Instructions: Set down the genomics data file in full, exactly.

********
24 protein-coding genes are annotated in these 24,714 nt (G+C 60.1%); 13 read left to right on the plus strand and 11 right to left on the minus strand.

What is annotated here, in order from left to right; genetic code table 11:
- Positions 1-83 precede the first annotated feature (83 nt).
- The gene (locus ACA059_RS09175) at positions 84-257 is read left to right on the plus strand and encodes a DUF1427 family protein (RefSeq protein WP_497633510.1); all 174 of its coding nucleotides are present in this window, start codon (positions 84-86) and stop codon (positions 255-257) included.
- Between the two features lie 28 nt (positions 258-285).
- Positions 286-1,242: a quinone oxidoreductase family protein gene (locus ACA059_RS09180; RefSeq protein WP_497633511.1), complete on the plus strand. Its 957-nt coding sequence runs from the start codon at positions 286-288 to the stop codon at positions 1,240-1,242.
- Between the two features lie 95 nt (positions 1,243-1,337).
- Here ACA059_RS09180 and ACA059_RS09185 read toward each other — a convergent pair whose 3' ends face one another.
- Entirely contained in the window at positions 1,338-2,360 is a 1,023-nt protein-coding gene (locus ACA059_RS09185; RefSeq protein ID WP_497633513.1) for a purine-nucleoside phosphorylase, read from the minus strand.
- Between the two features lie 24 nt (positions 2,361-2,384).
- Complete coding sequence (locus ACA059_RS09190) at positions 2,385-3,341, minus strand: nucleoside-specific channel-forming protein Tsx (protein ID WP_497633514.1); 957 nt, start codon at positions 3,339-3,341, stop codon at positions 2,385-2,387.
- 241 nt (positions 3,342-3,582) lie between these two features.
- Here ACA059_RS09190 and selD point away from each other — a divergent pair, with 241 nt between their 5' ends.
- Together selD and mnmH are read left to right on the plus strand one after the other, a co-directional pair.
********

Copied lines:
24 protein-coding genes are annotated in these 24,714 nt (G+C 60.1%); 13 read left to right on the plus strand and 11 right to left on the minus strand.

What is annotated here, in order from left to right; genetic code table 11:
- Positions 1-83 precede the first annotated feature (83 nt).
- The gene (locus ACA059_RS09175) at positions 84-257 is read left to right on the plus strand and encodes a DUF1427 family protein (RefSeq protein WP_497633510.1); all 174 of its coding nucleotides are present in this window, start codon (positions 84-86) and stop codon (positions 255-257) included.
- Between the two features lie 28 nt (positions 258-285).
- Positions 286-1,242: a quinone oxidoreductase family protein gene (locus ACA059_RS09180; RefSeq protein WP_497633511.1), complete on the plus strand. Its 957-nt coding sequence runs from the start codon at positions 286-288 to the stop codon at positions 1,240-1,242.
- Between the two features lie 95 nt (positions 1,243-1,337).
- Here ACA059_RS09180 and ACA059_RS09185 read toward each other — a convergent pair whose 3' ends face one another.
- Entirely contained in the window at positions 1,338-2,360 is a 1,023-nt protein-coding gene (locus ACA059_RS09185; RefSeq protein ID WP_497633513.1) for a purine-nucleoside phosphorylase, read from the minus strand.
- Between the two features lie 24 nt (positions 2,361-2,384).
- Complete coding sequence (locus ACA059_RS09190) at positions 2,385-3,341, minus strand: nucleoside-specific channel-forming protein Tsx (protein ID WP_497633514.1); 957 nt, start codon at positions 3,339-3,341, stop codon at positions 2,385-2,387.
- 241 nt (positions 3,342-3,582) lie between these two features.
- Here ACA059_RS09190 and selD point away from each other — a divergent pair, with 241 nt between their 5' ends.
- Together selD and mnmH are read left to right on the plus strand one after the other, a co-directional pair.